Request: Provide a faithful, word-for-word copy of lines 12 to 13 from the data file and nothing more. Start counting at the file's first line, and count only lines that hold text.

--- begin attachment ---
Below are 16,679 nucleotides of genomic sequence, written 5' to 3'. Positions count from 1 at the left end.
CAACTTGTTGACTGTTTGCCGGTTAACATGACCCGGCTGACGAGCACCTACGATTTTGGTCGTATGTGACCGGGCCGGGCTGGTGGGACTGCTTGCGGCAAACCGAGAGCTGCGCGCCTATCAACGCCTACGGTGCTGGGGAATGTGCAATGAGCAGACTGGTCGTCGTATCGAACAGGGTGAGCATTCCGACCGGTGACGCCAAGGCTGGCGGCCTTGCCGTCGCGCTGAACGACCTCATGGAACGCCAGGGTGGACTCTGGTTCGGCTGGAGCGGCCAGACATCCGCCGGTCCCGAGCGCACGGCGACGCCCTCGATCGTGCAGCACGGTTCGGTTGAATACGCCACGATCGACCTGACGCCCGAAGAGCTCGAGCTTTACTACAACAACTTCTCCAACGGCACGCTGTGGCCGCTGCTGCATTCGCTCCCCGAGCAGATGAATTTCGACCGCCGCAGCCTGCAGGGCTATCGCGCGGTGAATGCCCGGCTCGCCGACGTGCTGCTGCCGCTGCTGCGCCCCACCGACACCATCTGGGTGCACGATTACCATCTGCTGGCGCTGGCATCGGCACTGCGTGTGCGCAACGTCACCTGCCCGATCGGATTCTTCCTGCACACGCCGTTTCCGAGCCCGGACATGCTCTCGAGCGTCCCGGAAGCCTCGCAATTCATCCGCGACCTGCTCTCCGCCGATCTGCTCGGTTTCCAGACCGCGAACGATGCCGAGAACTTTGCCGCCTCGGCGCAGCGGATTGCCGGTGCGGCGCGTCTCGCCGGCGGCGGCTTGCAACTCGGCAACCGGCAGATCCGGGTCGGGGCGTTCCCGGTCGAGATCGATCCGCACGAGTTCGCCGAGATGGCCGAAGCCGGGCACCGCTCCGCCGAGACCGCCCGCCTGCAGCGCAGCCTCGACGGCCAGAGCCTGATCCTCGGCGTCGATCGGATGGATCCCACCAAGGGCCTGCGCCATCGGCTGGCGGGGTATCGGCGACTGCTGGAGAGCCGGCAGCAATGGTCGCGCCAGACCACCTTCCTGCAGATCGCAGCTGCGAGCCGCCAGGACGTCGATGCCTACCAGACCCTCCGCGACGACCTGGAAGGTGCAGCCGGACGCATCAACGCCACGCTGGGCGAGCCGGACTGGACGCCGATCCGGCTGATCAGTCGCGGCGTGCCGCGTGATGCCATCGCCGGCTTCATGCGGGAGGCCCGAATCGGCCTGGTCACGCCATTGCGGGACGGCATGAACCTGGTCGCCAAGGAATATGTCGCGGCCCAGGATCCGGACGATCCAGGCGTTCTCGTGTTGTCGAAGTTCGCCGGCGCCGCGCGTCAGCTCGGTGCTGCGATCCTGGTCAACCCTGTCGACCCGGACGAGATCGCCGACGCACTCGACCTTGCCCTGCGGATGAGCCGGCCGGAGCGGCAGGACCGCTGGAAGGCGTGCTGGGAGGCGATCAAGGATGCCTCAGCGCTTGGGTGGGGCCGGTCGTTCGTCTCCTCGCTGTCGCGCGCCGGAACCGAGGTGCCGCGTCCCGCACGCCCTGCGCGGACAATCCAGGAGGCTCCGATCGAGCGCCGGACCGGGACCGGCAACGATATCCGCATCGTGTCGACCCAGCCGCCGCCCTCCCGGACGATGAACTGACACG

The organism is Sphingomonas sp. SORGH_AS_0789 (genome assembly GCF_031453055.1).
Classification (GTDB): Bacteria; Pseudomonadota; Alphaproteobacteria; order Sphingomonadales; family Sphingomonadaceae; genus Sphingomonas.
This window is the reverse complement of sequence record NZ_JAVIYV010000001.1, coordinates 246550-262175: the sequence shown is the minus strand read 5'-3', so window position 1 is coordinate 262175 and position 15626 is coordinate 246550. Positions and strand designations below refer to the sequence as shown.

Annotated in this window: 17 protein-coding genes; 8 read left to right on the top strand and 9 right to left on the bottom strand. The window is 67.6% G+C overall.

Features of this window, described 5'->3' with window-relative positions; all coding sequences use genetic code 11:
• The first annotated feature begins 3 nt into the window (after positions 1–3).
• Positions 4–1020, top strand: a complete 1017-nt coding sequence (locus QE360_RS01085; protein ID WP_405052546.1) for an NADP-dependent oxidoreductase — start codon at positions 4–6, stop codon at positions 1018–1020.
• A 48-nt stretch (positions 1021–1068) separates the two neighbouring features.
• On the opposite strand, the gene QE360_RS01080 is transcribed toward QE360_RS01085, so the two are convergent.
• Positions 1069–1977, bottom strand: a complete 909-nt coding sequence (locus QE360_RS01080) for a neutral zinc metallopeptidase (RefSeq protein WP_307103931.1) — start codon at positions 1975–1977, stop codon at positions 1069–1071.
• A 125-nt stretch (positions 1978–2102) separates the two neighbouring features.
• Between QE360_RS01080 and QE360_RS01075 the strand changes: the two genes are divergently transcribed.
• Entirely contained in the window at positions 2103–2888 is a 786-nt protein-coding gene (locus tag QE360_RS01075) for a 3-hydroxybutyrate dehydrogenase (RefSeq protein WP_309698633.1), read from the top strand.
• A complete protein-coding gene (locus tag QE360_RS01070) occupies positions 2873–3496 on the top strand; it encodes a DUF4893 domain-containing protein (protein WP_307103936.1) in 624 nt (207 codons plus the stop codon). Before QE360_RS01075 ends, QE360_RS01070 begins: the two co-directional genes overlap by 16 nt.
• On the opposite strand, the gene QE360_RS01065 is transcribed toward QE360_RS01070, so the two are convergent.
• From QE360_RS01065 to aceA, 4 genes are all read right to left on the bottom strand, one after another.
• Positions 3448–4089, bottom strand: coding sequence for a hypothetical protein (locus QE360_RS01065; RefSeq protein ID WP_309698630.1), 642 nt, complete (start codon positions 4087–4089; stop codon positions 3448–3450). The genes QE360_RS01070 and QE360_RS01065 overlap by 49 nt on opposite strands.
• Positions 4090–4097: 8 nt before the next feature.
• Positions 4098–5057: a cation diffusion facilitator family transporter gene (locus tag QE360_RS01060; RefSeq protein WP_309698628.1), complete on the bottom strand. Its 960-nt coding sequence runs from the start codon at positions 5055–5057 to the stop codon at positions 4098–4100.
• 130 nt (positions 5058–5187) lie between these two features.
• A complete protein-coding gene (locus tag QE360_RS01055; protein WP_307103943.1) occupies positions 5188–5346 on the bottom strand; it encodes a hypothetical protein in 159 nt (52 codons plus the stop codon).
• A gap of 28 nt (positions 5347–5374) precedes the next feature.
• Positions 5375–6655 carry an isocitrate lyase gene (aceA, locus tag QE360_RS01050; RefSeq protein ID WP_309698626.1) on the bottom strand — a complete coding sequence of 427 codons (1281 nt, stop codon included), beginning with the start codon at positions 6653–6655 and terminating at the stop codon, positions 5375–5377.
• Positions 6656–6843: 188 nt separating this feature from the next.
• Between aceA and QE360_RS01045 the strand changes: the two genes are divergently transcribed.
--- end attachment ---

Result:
• Positions 1069–1977, bottom strand: a complete 909-nt coding sequence (locus QE360_RS01080) for a neutral zinc metallopeptidase (RefSeq protein WP_307103931.1) — start codon at positions 1975–1977, stop codon at positions 1069–1071.
• A 125-nt stretch (positions 1978–2102) separates the two neighbouring features.